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A Flying Elvis to the Rescue

Back in 1992 Andrew Bergman wrote the screenplay for a quirky little love story that, while it never won any awards, proved to be pretty popular at the box office. It starred Nicolas Cage, Sarah Jessica Parker and James Caan and is primarily remembered for its bizarrely funny romantic rescue by a group skydiving Elvis impersonators. When the film was completed, Bergman announced that he thought it might make a good musical comedy for the stage.

Flash forward a few years and, upon collaboration with famed Broadway composer Jason Robert Brown (“Bridges of Madison County,” “Parade”), the musical eventually found life on Broadway in 2015. Television personality Tony Danza was headlined as the star of the show. While the film featured a musical soundtrack borrowed from the Elvis Presley songbook, Brown instead composed an original score that simply recalled the sound of the 1960’s and 70’s. He was aiming for an appealing, big, brassy musical that would remind theatergoers of those old-fashioned book musicals of the Golden Age.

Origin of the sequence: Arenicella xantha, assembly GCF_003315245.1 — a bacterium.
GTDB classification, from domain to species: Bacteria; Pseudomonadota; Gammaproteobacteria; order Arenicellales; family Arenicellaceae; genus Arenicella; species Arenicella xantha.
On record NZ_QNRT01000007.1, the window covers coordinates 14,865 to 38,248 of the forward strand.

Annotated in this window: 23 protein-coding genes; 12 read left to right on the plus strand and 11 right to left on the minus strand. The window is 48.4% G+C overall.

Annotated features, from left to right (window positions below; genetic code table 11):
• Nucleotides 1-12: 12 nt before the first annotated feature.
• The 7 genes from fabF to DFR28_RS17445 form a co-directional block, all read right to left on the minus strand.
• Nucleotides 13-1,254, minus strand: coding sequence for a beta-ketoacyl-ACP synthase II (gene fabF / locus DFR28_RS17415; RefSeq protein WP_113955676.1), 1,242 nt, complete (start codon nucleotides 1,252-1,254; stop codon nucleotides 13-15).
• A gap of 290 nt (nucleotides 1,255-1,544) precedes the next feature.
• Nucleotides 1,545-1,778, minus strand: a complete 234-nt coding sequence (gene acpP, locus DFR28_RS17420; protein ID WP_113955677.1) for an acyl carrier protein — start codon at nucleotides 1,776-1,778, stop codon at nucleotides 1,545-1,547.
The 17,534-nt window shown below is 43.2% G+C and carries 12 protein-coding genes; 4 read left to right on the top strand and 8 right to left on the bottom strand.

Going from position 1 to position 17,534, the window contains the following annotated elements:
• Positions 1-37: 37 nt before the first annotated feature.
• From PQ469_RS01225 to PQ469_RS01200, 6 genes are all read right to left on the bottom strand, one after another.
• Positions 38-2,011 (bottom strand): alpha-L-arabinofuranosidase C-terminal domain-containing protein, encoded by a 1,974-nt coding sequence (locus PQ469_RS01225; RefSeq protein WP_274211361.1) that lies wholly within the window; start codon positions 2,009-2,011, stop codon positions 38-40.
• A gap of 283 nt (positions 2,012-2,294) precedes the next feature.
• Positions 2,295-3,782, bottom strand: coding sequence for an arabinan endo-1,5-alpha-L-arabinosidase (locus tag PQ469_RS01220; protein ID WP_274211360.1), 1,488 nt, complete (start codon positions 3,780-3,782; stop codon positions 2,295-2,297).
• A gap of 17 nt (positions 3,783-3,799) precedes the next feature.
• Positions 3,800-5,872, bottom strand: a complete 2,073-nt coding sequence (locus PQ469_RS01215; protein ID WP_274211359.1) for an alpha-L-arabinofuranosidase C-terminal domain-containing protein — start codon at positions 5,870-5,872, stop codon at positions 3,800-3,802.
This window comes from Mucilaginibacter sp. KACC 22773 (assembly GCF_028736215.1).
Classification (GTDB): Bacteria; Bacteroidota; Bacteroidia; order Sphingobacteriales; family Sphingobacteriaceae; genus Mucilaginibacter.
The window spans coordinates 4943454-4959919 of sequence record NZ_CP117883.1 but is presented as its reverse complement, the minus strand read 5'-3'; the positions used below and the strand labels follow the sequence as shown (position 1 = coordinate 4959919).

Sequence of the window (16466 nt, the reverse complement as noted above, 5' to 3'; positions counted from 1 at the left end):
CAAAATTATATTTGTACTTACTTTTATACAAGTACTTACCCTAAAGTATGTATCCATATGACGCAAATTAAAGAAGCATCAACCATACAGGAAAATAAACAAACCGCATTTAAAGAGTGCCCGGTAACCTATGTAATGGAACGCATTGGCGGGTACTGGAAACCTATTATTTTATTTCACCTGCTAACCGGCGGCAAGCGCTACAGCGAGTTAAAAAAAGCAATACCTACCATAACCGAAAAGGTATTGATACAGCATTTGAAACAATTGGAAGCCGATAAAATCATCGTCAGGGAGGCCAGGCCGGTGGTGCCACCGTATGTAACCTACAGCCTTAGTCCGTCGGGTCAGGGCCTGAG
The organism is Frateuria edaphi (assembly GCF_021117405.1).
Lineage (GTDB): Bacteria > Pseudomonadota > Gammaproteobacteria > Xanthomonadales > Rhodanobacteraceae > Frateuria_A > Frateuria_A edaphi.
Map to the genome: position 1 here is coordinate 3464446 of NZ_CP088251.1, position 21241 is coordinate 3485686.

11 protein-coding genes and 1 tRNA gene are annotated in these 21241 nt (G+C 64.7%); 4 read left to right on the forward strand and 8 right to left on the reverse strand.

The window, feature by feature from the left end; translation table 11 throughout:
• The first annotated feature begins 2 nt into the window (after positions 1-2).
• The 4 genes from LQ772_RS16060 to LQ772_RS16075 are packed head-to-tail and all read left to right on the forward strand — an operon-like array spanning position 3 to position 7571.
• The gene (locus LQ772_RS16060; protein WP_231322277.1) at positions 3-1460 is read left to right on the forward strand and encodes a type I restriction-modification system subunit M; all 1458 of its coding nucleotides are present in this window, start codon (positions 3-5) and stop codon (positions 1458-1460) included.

Now making its regional premier in Lincolnshire, this production is led by most of the same creative team that brought the original musical to Broadway. Director Gary Griffin, a ten-time Jeff Award-winner, known for his past work at the Marriott, Chicago Shakespeare, Writers Theatre and many other area venues, guided the original Broadway production. He’s joined by his Tony-nominated choreographer, Denis Jones, along with his original Emmy Award-winning costumer, Brian Hemesath. In addition, Chicago’s Ryan T. Nelson musically directs this production, with Patti Garwood conducting her talented ten-member pit orchestra.

The story begins on a rainy evening in Brooklyn. Jack Singer, an affable young man who’s in love with Betsy Nolan, an elementary school teacher, has been engaged to her for five years. He would’ve married her several times before this night, but he’s been laboring under the warning given by his dying mother. Bea Singer, on her deathbed, made Jack promise to never marry anyone under threat of her curse, delivered from beyond the grave. When Jack realizes that Betsy is about to leave him, he decides to bite the bullet, fly them both to Las Vegas that very night and marry Betsy, at last.